I suspect changing the ISA rules is the simplest solution. In fact the scope of what you can invest in has changed constantly since PEPs were introduced over 30 years ago, and the trend has been to liberalise what can be held. Orinally it was designed only for UK shares - the idea was to encourage ownership of individual British companies. Even investment trusts, which otherwise are shares, were restricted. And insofar as you could hold collectives, the subscription limit was much lower.

Over the years, and especially after the transition to ISAs, the universe of securities you can hold broadened to include funds, bonds and quite a few overseas securities. As long as that principle is maintained, it would not be a huge deal to carve out ETFs - at least those domiciled in Ireland. And the Irish government itself would presumably want some kind of bilateral deal to ensure its big fund management business can continue to be marketed here.

I worry more about the tax benefits of ISAs being restricted, especially if we get a Labour government, than I do about ETFs becoming unavailable, but it's certainly worth keeping an eye on.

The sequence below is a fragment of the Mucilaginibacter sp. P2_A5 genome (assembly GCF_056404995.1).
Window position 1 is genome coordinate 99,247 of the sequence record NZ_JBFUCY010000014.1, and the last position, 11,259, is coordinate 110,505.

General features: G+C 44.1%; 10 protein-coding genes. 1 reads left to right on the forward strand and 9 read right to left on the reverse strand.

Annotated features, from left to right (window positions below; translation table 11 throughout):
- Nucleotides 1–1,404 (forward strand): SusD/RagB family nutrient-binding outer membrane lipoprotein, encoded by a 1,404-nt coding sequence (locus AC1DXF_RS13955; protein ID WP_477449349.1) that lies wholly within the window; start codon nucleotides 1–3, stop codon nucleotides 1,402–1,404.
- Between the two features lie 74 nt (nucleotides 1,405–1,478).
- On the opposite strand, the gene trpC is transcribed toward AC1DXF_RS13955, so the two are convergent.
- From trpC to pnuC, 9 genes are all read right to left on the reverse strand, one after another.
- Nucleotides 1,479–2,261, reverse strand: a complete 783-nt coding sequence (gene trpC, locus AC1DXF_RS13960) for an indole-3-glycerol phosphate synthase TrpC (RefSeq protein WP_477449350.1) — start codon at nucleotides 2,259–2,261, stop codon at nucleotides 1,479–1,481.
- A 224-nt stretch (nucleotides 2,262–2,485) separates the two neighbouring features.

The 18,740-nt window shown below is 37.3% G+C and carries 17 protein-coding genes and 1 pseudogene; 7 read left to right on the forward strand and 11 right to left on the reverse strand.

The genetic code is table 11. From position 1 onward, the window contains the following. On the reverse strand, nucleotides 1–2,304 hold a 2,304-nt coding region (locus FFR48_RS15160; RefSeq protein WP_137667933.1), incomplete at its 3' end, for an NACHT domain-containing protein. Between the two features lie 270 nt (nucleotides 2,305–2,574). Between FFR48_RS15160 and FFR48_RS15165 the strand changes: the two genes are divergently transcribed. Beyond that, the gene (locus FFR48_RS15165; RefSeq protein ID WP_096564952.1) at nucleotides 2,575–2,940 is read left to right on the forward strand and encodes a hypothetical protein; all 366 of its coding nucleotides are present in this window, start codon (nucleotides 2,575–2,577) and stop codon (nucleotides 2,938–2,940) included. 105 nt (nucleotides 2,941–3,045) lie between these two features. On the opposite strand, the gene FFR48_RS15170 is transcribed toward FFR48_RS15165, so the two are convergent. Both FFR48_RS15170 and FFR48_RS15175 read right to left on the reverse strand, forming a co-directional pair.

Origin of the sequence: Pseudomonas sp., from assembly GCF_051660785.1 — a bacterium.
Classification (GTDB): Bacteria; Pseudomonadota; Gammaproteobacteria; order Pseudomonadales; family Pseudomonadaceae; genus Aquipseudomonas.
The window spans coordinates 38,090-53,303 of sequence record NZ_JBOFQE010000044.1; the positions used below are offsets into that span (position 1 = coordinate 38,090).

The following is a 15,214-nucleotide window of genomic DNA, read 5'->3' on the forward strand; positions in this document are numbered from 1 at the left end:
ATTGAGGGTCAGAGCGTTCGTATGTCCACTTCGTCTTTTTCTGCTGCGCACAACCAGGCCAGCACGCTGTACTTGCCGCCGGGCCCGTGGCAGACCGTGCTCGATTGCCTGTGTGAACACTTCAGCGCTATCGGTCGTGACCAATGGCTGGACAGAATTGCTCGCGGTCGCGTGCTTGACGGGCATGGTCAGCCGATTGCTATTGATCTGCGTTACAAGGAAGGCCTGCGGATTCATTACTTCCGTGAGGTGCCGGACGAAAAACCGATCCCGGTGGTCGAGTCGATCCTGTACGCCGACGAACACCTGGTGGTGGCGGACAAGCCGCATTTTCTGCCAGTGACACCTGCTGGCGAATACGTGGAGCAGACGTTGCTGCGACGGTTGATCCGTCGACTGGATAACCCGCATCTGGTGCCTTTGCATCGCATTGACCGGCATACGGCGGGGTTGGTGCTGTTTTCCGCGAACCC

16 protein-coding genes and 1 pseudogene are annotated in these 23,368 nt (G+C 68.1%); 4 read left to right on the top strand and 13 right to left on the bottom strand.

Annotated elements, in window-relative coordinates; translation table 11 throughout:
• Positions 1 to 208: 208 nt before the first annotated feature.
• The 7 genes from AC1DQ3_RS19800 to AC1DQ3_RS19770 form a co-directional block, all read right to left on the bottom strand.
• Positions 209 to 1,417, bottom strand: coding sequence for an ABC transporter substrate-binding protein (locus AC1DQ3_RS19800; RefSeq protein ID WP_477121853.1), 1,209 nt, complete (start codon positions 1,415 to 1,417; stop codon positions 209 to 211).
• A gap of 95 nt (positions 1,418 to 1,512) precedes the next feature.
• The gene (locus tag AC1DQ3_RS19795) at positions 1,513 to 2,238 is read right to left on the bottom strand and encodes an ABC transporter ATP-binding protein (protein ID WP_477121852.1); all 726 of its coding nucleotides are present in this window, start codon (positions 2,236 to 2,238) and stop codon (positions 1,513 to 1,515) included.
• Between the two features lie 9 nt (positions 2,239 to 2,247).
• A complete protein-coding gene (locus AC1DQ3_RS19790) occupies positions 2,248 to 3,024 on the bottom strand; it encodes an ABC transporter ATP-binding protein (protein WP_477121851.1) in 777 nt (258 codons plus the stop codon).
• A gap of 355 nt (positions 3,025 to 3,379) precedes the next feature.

hiriskpaul
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Re: Potential Brexit risk to ETFs in ISAs?

#99192

Postby hiriskpaul » November 27th, 2017, 11:55 am

I think you are right about the providers doing the lobbying. I will email iShares and Vanguard and ask if they are aware of the potential problem. It will not do any harm to email my MP either and ask her to ask the treasury to apply the same set of rules to ISA investments as they do to SIPPs. It is fairly ridiculous now that the rules are different, especially as ISAs provide an increasingly important part of pensioners income. Osborne's LISA really is another pensions savings vehicle with the quirk that early access is allowed for a house deposit. I am sure the brokers would welcome a single set of rules covering both SIPPs And ISAs.